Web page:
We're back from our week in Iowa with Sam's family. Since Sam's work has really stringent time-off policies and the weather in Iowa is so bad during the winter, we decided to take some time off in between holidays and get all the festivities over with. This year, we had a full-blown Christmas. I am not a Christmas fan AT ALL, but it was nice to spend time with the family.
The drive down really sucked, though. Mike and Abi's home is about 8 hours from ours (with stops for lunch and gas). Half of that time was spent in the pouring rain, stuck behind semis carrying Black Friday internet purchases. My car has a horrible tendency to fog up when it's cold, and the only way to really take care of that is to turn on the A/C, so we were absolutely freezing to boot.
We did see some really beautiful scenery on the way there and back, though. On the way out, we saw the stormfront moving into flat Columbus. It looked like a distant mountain range made of clouds, there for a few minutes, then gone forever. Neither one of us had ever seen anything quite like it. A foggy windshield made Sam miss a turn outside Indianapolis, and on a suburb onramp, a hawk swooped down slowly, flying in front of our car for 30 incredible seconds. If it weren't for that wrong turn, we would've never seen that majesty. During the trip, I saw one bald eagle, six deer, countless hawks, crimson cardinals in profile against the snow, and one peregrine falcon.
On the way down and while at the Hutchison homestead, we talked about wikileaks, how technology affects cognition, what it means to be a radical (and how it has or hasn't changed between generations), new gender roles for men in western society, what being a cyborg might do to your soul, what a soul IS and where it's located, the existence of a higher power, the necessary components to have an urban culture, failed predictions of the future, our own predictions for the future, my after-graduation plans, and embarrassing/cute stories of Sam growing up.
We ate an entire ham (about half of which is still in freezer bags), my mother's recipe for raisin sauce, an obscene amount of fine cheeses, many different root vegetables, delicious goodies from a family friend, a clever ham/bean/collards soup seasoned with just hot sauce and chicken stock, dozens of homemade cookies, teeth-squeekingly fresh cheese curds, and gallons of tea.
The Hutchison Christmas traditions are not unlike those of most families, with a few exceptions. They watch Star Wars (IV-VI) as part of their post-feast chillout, and they go on a shopping spree with each other in lieu of a more traditional wrapped gift exchange (since everyone's too humble to ask for specific gifts, and/or too impatient to not just buy everything they want or need). In describing these traditions, I guess I should say "we" rather than "they," since I'm clearly an intimate member of the family now, but I still find these practices somewhat alien, though very enjoyable. We had gifts, we had a feast, and we even decorated a giant pine.
Sam spent a lot of time helping his dad with household chores and errands for Iowa Parrot Rescue. Mike and Abi are doing a lot of very serious and beautiful work, restoring their 110-year-old farmhouse. Sam will inherit it one day, so the work they're putting into it now is like the world's biggest Christmas present to begin with. I spent most of my time with Abi, talking while she spun wool and I knit a baby blanket (which I will show you only when it's completed). I made my obligatory trip to the cheese factory and Mennonite grocer, where I love scoring cheap organic herbs and dry goods. I spent some time with Elizabeth, a family friend of Mike and Abi's, buying yarn and decorating holiday cutout cookies. We got a little nuts with the decoration, partly due to an excess of caffeine. Abi and I also spent some time in a bead class, learning how to make earrings from wire-twisting.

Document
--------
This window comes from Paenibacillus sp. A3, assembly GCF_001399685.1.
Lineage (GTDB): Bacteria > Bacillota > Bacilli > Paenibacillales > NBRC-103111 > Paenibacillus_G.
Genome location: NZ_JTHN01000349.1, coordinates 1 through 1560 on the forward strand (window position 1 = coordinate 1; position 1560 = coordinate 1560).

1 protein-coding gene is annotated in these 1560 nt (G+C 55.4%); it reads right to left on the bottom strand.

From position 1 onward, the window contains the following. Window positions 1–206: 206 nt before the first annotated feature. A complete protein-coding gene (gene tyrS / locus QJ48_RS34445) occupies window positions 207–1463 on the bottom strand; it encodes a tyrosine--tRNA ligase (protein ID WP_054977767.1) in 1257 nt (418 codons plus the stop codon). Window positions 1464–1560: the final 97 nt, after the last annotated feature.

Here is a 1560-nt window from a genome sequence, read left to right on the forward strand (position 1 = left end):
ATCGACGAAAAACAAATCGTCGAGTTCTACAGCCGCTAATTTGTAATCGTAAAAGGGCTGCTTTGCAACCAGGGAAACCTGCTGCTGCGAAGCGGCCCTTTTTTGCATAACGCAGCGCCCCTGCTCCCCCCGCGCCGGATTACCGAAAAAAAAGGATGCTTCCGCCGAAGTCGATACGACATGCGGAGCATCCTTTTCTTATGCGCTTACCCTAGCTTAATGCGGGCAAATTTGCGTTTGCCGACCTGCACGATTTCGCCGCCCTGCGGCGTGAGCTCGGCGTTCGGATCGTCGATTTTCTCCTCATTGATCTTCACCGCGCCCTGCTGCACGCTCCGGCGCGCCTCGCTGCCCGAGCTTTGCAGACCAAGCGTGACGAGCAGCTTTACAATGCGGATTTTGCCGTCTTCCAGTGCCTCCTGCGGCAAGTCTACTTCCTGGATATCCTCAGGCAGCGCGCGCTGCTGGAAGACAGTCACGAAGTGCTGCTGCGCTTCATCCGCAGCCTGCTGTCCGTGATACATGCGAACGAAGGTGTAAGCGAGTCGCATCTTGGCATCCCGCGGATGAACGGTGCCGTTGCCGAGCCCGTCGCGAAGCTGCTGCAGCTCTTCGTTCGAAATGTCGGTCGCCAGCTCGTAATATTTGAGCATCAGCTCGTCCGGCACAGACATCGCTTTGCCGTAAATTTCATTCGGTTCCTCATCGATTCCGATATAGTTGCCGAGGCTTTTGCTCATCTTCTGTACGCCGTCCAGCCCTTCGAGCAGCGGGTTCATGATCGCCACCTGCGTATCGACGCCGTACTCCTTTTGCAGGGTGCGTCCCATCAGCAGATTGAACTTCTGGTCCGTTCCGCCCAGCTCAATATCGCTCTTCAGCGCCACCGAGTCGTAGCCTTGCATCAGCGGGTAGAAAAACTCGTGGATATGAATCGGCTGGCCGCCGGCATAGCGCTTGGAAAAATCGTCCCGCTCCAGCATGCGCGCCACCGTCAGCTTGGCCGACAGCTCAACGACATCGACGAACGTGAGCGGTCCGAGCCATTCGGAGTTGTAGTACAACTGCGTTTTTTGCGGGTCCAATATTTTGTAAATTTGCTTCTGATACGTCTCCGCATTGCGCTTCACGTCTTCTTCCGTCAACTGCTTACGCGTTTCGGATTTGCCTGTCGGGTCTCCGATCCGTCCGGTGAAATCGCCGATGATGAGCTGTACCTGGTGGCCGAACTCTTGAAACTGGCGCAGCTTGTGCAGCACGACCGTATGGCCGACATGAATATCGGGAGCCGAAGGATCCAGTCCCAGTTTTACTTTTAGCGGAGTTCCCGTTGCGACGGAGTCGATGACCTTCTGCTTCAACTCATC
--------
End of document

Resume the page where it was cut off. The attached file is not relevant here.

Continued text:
We all spent an inordinate amount of time watching "The Wire" and "Pushing Dasies." Weird combination, that.
For gifts, Sam settled on a bunch of tools, which he'll use to build me a nice corner-shelf with. I got a few books: Classical Music: A Beginner's Guide
(which is much cooler than it sounds, and is wonderfully written) and Triumph of Music
(which is both broader and more in-depth on the development of western popular music up to today). Abi got an MP3 player and some wonderful speakers, which I expect she'll put to good use with epic loads of podcasts. (Since they live so far outside of town, they spend lots of time at home, where broadband doesn't exist. Radio and books are consumed more than food or electricity out there.)
We had a lovely time, but after a week, we're glad to be home in our own roomy bed with two snuggle-deprived cats. Last year, we didn't spend enough time on the ground in Iowa, since it takes so long to drive there. This year, I think we found out one week is just a perfect amount of time.
Some parting quotes, for your enjoyment:
Sam: "I'm just going to build some sort of mechanical device to do all the work for me."
Mike: "There's a problem with that."
Sam: "What's that?"
Mike: "We only have one roll of duct tape."
Sam (in abject horror): "WHAT?!"On missing Indiana's omnipresent Tom Raper Homes and RV billboards during the drive to Iowa
Lauren: "We'll just catch him on the way back to Columbus."
Sam: "Oh no, you don't catch Tom Raper, he catches YOU."On hearing Neil Young's "Cinnamon Girl"
Sam: "I wonder what kind of girl Lauren is?"
Lauren: "I think I'm a mace girl."
Sam: "How's that?"
Lauren: "Sweet but very spicy, and if you piss me off, I'll put your eyes out."
Sam: "Lauren: apply directly TO THE FACE."